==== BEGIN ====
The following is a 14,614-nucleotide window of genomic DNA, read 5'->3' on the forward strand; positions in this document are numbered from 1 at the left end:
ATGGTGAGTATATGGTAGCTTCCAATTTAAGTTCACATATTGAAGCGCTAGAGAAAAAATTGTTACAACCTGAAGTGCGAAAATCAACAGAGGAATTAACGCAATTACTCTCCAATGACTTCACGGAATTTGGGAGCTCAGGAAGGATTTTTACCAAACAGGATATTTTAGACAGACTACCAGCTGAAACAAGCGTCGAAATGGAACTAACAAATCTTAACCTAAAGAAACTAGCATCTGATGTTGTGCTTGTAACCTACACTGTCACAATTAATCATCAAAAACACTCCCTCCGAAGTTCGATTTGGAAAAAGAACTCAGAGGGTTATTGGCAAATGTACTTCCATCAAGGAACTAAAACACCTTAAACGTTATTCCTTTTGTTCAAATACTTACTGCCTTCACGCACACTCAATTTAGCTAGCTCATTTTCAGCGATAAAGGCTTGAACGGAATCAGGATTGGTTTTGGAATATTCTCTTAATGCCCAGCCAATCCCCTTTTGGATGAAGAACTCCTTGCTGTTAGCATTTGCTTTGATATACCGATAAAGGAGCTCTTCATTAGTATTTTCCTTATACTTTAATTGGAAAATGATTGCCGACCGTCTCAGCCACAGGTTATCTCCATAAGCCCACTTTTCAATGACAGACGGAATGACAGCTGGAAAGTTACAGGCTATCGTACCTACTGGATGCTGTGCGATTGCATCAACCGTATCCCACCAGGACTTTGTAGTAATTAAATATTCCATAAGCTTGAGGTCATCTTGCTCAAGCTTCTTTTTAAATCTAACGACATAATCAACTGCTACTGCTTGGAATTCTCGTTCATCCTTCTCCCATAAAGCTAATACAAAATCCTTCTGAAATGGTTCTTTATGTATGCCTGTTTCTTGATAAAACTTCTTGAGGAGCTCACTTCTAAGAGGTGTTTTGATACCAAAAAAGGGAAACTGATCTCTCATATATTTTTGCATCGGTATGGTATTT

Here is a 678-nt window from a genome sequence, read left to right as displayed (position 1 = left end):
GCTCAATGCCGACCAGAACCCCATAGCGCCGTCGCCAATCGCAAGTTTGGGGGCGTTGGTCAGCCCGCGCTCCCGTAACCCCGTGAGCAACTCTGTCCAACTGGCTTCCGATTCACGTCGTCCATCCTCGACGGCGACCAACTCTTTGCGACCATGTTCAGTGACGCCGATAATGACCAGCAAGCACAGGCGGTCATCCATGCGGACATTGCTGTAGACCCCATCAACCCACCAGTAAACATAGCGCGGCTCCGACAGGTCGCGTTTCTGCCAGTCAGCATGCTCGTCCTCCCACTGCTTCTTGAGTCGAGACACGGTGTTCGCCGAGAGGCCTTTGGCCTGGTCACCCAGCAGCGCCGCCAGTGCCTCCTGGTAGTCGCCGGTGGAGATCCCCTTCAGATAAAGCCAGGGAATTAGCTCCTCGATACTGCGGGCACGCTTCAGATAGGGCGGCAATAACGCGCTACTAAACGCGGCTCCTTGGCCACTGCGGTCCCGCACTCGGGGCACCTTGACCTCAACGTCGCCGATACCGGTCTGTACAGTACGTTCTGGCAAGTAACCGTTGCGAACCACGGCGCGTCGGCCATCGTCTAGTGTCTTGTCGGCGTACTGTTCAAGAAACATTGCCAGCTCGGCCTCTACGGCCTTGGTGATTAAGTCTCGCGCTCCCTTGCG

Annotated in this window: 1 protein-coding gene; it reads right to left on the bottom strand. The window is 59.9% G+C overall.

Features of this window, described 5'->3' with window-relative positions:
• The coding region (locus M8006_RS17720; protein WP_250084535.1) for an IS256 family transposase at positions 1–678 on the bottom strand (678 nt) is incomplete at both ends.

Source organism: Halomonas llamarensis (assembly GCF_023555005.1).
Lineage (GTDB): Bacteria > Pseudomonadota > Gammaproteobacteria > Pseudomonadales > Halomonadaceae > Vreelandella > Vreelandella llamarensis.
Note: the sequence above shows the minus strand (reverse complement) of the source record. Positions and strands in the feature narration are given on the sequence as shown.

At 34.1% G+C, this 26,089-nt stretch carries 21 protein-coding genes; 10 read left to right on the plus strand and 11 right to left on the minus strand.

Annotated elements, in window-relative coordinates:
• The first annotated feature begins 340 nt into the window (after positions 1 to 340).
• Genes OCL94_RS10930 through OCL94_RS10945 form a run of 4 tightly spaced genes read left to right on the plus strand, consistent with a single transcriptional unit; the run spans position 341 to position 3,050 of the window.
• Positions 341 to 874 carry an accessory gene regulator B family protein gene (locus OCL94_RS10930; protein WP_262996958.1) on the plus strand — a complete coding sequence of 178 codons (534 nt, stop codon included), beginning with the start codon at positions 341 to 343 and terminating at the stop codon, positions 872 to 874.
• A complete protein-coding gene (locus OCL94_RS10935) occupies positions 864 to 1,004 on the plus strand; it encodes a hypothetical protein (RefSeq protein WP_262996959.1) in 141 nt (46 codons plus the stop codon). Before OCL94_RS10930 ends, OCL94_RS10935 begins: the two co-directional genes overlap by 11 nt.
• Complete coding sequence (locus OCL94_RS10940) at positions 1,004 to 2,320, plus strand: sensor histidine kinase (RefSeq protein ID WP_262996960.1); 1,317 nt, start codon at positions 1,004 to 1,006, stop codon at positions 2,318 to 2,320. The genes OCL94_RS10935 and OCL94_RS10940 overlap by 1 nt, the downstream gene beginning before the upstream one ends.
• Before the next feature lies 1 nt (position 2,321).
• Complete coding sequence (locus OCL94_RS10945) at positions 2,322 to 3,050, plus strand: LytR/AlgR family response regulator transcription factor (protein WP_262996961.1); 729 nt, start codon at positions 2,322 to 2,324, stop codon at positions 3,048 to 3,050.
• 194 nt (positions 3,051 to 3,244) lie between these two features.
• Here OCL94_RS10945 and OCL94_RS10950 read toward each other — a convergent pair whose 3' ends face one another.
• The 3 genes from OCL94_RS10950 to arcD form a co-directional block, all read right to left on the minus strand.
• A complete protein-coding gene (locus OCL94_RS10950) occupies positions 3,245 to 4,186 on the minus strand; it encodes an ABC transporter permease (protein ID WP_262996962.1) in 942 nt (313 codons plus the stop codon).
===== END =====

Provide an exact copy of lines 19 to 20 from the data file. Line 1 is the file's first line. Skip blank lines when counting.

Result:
• Complete coding sequence (locus OCL94_RS10945) at positions 2,322 to 3,050, plus strand: LytR/AlgR family response regulator transcription factor (protein WP_262996961.1); 729 nt, start codon at positions 2,322 to 2,324, stop codon at positions 3,048 to 3,050.
• 194 nt (positions 3,051 to 3,244) lie between these two features.